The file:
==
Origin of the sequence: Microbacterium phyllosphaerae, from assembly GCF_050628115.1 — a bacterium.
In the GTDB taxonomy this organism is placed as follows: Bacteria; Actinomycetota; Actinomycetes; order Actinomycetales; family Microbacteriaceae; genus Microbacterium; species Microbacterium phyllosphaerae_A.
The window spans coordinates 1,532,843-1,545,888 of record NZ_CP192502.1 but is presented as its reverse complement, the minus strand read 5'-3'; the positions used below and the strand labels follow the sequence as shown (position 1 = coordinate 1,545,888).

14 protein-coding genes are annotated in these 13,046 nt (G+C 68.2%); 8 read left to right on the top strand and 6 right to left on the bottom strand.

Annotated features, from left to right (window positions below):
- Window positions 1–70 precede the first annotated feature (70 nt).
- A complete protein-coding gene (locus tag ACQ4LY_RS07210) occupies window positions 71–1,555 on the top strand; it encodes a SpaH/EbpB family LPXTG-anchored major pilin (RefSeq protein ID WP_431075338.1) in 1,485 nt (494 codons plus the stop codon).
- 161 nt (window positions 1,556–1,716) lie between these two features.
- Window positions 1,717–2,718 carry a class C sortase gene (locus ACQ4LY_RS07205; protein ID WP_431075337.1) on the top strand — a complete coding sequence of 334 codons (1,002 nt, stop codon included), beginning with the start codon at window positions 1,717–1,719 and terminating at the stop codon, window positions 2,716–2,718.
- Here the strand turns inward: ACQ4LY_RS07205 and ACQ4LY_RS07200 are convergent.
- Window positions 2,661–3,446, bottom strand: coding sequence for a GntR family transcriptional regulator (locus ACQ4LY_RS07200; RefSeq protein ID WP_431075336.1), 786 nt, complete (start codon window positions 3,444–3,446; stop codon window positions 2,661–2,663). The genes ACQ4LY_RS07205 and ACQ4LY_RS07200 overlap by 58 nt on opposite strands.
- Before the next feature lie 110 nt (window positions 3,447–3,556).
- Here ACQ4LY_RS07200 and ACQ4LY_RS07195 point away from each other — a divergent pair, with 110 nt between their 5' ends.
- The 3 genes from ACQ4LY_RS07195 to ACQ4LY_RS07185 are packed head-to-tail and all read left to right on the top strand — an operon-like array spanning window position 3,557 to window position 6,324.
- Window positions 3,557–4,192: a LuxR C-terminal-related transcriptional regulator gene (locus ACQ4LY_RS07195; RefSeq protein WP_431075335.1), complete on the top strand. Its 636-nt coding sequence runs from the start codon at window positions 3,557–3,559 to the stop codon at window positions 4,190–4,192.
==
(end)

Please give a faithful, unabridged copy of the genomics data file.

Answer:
Origin of the sequence: Microbacterium phyllosphaerae, from assembly GCF_050628115.1 — a bacterium.
In the GTDB taxonomy this organism is placed as follows: Bacteria; Actinomycetota; Actinomycetes; order Actinomycetales; family Microbacteriaceae; genus Microbacterium; species Microbacterium phyllosphaerae_A.
The window spans coordinates 1,532,843-1,545,888 of record NZ_CP192502.1 but is presented as its reverse complement, the minus strand read 5'-3'; the positions used below and the strand labels follow the sequence as shown (position 1 = coordinate 1,545,888).

14 protein-coding genes are annotated in these 13,046 nt (G+C 68.2%); 8 read left to right on the top strand and 6 right to left on the bottom strand.

Annotated features, from left to right (window positions below):
- Window positions 1–70 precede the first annotated feature (70 nt).
- A complete protein-coding gene (locus tag ACQ4LY_RS07210) occupies window positions 71–1,555 on the top strand; it encodes a SpaH/EbpB family LPXTG-anchored major pilin (RefSeq protein ID WP_431075338.1) in 1,485 nt (494 codons plus the stop codon).
- 161 nt (window positions 1,556–1,716) lie between these two features.
- Window positions 1,717–2,718 carry a class C sortase gene (locus ACQ4LY_RS07205; protein ID WP_431075337.1) on the top strand — a complete coding sequence of 334 codons (1,002 nt, stop codon included), beginning with the start codon at window positions 1,717–1,719 and terminating at the stop codon, window positions 2,716–2,718.
- Here the strand turns inward: ACQ4LY_RS07205 and ACQ4LY_RS07200 are convergent.
- Window positions 2,661–3,446, bottom strand: coding sequence for a GntR family transcriptional regulator (locus ACQ4LY_RS07200; RefSeq protein ID WP_431075336.1), 786 nt, complete (start codon window positions 3,444–3,446; stop codon window positions 2,661–2,663). The genes ACQ4LY_RS07205 and ACQ4LY_RS07200 overlap by 58 nt on opposite strands.
- Before the next feature lie 110 nt (window positions 3,447–3,556).
- Here ACQ4LY_RS07200 and ACQ4LY_RS07195 point away from each other — a divergent pair, with 110 nt between their 5' ends.
- The 3 genes from ACQ4LY_RS07195 to ACQ4LY_RS07185 are packed head-to-tail and all read left to right on the top strand — an operon-like array spanning window position 3,557 to window position 6,324.
- Window positions 3,557–4,192: a LuxR C-terminal-related transcriptional regulator gene (locus ACQ4LY_RS07195; RefSeq protein WP_431075335.1), complete on the top strand. Its 636-nt coding sequence runs from the start codon at window positions 3,557–3,559 to the stop codon at window positions 4,190–4,192.